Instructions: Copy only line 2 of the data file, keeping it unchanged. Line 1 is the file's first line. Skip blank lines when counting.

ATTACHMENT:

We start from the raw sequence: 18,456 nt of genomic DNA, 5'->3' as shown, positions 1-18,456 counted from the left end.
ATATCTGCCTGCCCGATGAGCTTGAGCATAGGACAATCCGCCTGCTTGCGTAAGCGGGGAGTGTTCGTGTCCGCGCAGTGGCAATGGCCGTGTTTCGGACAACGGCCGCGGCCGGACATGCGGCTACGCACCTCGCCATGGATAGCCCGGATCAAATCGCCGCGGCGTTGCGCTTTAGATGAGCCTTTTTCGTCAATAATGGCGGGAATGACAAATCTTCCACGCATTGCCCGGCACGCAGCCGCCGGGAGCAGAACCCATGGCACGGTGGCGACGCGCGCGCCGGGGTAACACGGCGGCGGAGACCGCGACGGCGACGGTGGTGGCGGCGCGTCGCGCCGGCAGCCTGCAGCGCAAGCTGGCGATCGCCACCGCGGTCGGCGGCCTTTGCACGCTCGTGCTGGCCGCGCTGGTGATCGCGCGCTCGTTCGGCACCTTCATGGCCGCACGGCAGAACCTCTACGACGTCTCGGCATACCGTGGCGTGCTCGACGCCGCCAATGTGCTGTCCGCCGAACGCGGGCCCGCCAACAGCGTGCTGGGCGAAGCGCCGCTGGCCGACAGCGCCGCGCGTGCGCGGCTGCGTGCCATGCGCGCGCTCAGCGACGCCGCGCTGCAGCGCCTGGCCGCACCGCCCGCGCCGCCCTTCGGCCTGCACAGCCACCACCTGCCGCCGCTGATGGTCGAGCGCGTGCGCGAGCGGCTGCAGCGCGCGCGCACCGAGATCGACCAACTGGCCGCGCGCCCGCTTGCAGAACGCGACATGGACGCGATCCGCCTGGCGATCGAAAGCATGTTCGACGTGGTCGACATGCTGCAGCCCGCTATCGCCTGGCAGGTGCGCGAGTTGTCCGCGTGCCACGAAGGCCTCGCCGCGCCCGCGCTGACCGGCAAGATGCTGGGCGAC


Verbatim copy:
ATATCTGCCTGCCCGATGAGCTTGAGCATAGGACAATCCGCCTGCTTGCGTAAGCGGGGAGTGTTCGTGTCCGCGCAGTGGCAATGGCCGTGTTTCGGACAACGGCCGCGGCCGGACATGCGGCTACGCACCTCGCCATGGATAGCCCGGATCAAATCGCCGCGGCGTTGCGCTTTAGATGAGCCTTTTTCGTCAATAATGGCGGGAATGACAAATCTTCCACGCATTGCCCGGCACGCAGCCGCCGGGAGCAGAACCCATGGCACGGTGGCGACGCGCGCGCCGGGGTAACACGGCGGCGGAGACCGCGACGGCGACGGTGGTGGCGGCGCGTCGCGCCGGCAGCCTGCAGCGCAAGCTGGCGATCGCCACCGCGGTCGGCGGCCTTTGCACGCTCGTGCTGGCCGCGCTGGTGATCGCGCGCTCGTTCGGCACCTTCATGGCCGCACGGCAGAACCTCTACGACGTCTCGGCATACCGTGGCGTGCTCGACGCCGCCAATGTGCTGTCCGCCGAACGCGGGCCCGCCAACAGCGTGCTGGGCGAAGCGCCGCTGGCCGACAGCGCCGCGCGTGCGCGGCTGCGTGCCATGCGCGCGCTCAGCGACGCCGCGCTGCAGCGCCTGGCCGCACCGCCCGCGCCGCCCTTCGGCCTGCACAGCCACCACCTGCCGCCGCTGATGGTCGAGCGCGTGCGCGAGCGGCTGCAGCGCGCGCGCACCGAGATCGACCAACTGGCCGCGCGCCCGCTTGCAGAACGCGACATGGACGCGATCCGCCTGGCGATCGAAAGCATGTTCGACGTGGTCGACATGCTGCAGCCCGCTATCGCCTGGCAGGTGCGCGAGTTGTCCGCGTGCCACGAAGGCCTCGCCGCGCCCGCGCTGACCGGCAAGATGCTGGGCGAC